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Sustain Our Great Lakes Program

National Fish and Wildlife Foundation (NFWF)

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Grant amount: US $100,000 - US $1,000,000

Deadline: The deadline for this grant has passed

Applicant type: Government Entity Nonprofit College / University Indigenous Group

Funding uses: Research, Applied Project / Program

Location of project: Canada, Michigan, Lake County, Illinois, Counties in Indiana: Adams County, Allen County Expand all

Location of residency: Canada, United States

About this funder:

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The Sustain Our Great Lakes program is soliciting proposals to benefit fish, wildlife, habitat and water quality in the Great Lakes basin. The program will award grants in 2018 to improve and enhance: 1) stream and riparian habitat; 2) coastal wetland habitat; and 3) water quality in the Great Lakes and its tributaries. Up to $5.4 million is expected to be available for grant awards in 2018. The program is administered by the National Fish and Wildlife Foundation (NFWF) in partnership with ArcelorMittal, Michigan National Resources Conservation Service, U.S. Environmental Protection Agency, U.S. Fish and Wildlife Service, U.S. Forest Service, National Oceanic and Atmospheric Administration, and United States Department of Agriculture Natural Resources Conservation Service. Significant program funding is provided by the Great Lakes Restoration Initiative, a federal program designed to protect, restore and enhance the Great Lakes ecosystem.

Geographic Focus

To be eligible for funding, projects must occur in the current or historic Great Lakes basin. Most of the available funding will be directed to projects in the United States. Approximately $100,000 – $200,000 may be directed to projects in Canada with preference given to projects in the western Lake Ontario region, particularly near Hamilton, Ontario.

Program Priorities

In 2018, grant funding will be awarded in four categories:

  • ​Streams
  • Coastal Wetlands
  • Green Storm Water Infrastructure
  • Special Initiative: Technical Assistance for MI Landowners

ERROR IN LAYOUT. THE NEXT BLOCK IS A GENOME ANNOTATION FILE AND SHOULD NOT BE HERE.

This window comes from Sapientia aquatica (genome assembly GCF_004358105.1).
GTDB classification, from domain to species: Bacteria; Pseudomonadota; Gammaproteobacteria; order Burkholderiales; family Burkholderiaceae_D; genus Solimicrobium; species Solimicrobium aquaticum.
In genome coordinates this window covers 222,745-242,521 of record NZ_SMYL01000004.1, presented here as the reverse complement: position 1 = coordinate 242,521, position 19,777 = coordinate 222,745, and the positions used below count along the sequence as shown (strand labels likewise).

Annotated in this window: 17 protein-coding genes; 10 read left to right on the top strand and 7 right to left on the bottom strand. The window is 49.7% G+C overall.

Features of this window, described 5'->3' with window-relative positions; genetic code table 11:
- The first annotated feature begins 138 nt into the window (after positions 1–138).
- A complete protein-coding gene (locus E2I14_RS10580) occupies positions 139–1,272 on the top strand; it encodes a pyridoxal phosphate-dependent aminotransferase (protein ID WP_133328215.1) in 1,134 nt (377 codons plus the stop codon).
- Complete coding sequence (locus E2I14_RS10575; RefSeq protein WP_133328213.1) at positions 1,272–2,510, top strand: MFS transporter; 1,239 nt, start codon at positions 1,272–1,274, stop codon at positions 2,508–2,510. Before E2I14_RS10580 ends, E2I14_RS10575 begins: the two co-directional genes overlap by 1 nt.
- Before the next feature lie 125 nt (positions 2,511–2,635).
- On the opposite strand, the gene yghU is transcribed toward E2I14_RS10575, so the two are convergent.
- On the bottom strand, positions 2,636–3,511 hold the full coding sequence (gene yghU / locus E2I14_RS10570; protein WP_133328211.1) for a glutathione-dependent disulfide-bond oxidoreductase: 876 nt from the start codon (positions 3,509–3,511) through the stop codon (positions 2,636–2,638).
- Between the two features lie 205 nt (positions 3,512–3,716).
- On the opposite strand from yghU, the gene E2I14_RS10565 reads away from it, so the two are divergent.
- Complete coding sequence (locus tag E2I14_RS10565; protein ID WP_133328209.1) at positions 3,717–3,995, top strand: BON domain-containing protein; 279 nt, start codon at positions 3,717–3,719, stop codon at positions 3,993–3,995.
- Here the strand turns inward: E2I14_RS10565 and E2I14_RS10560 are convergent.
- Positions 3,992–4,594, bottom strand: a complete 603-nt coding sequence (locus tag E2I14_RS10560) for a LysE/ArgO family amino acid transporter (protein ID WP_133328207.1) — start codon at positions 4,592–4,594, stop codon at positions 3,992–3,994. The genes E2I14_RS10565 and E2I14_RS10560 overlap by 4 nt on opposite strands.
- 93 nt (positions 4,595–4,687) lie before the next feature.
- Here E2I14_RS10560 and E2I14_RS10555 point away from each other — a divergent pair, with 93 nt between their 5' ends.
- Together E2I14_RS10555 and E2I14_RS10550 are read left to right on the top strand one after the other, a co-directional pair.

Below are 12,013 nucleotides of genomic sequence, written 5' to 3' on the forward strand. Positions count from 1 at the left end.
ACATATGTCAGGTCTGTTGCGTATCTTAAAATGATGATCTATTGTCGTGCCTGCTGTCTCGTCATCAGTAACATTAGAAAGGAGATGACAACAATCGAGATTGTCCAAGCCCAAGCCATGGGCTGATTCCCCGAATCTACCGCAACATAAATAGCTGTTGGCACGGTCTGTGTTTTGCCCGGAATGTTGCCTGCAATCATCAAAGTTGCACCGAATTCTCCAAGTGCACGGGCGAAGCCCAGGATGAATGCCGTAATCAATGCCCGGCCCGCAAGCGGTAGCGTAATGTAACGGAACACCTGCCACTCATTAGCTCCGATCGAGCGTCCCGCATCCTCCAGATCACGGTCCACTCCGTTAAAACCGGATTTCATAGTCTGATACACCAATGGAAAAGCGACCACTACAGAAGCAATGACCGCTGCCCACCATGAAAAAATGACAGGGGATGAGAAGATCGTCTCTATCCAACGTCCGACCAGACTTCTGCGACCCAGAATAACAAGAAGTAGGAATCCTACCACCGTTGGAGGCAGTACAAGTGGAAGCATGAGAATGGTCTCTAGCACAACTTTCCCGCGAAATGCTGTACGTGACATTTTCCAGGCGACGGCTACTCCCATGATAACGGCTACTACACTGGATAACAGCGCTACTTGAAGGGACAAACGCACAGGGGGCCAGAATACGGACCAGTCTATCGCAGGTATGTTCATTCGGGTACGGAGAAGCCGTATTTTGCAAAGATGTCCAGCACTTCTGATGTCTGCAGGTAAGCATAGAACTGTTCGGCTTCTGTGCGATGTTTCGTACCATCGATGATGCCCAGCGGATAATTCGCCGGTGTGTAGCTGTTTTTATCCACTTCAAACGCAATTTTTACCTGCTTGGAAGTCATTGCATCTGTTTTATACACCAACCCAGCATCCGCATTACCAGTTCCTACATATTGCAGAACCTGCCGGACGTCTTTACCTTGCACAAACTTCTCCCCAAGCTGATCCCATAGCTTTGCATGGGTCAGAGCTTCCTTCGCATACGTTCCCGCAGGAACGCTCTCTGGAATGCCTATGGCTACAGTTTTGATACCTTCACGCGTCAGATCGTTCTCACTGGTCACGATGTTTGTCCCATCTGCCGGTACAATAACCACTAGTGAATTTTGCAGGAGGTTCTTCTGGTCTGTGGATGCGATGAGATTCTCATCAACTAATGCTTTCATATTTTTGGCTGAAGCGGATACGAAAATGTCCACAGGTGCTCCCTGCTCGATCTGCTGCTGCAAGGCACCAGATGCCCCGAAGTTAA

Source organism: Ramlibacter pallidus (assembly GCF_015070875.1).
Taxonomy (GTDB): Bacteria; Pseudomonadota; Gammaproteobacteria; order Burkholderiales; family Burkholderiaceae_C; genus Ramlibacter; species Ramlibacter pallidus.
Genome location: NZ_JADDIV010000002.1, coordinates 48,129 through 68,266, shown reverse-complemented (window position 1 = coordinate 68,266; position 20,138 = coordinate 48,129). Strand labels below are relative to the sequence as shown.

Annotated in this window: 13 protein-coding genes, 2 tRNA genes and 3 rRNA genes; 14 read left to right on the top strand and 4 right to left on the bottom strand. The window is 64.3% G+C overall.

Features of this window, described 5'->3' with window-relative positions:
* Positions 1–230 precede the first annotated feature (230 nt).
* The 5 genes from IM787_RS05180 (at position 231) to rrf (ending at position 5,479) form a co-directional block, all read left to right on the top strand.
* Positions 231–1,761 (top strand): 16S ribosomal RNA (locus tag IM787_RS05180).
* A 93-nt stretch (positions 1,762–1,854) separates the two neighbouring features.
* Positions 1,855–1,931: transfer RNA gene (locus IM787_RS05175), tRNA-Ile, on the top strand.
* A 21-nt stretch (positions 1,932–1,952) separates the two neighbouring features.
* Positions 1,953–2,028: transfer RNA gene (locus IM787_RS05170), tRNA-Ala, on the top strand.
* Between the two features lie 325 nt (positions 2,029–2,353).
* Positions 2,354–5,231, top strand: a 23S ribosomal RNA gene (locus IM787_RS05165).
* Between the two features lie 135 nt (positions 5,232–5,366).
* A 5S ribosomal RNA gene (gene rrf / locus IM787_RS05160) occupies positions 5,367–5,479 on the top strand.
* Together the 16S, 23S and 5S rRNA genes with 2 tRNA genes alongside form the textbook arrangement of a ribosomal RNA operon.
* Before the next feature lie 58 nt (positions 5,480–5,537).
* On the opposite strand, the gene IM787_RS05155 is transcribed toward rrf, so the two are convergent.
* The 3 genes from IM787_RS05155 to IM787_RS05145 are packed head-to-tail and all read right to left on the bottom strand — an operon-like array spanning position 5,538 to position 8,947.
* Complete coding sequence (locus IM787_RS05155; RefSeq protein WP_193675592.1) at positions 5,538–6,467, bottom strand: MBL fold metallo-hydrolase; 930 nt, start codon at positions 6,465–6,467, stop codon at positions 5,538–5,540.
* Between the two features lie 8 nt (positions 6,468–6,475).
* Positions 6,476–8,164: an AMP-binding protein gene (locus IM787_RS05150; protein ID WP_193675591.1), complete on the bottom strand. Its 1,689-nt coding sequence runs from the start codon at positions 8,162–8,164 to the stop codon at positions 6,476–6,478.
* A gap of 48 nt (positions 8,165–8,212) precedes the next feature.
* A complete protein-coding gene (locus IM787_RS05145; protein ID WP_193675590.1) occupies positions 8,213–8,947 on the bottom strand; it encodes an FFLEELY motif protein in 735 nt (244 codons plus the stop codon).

Funding Category 1: Streams

This category will direct up to $1.8 million to projects that improve the quality and connectivity of stream and riparian habitat. Preference will be given to projects designed to improve populations of species of conservation concern, with an emphasis on brook trout and lake sturgeon. Preference will also be given to projects that reduce sediment and nutrient loading to streams and other waters. Funding will primarily support the following four strategies.

  • ​Restore aquatic connectivity: barrier removal, bridge and culvert replacement, and fish passage structure installation to facilitate movements of fish and other aquatic organisms
  • Naturalize stream channel configuration: channel realignment and excavation to restore stream meander, floodplain connections, and other geomorphological processes
  • Improve in-stream habitat: installation of in-stream structures to improve geomorphological processes and habitat complexity for fish and other aquatic organisms
  • Improve riparian habitat: bank stabilization, invasive species control, and native plant restoration along streambanks and riparian wetlands to improve habitat and water quality

Applicants proposing work in coldwater streams are encouraged to demonstrate strategic value of selected stream sites based on existing regional or organizational strategies and indicate anticipated benefit to brook trout. In addition, applicants proposing aquatic barrier removals are encouraged to use the FishWerks tool to help describe expected connectivity improvements relative to other potential barrier removal scenarios in the project watershed (see the Consultation with Sea Lamprey Control Program section below for more information pertinent to barrier removals). Applicants proposing projects to benefit lake sturgeon are encouraged to indicate how the proposed scope of work relates to and builds upon existing lake sturgeon restoration efforts in the watershed, such as a supplementation program or population-based plan.

Funding Category 2: Coastal Wetlands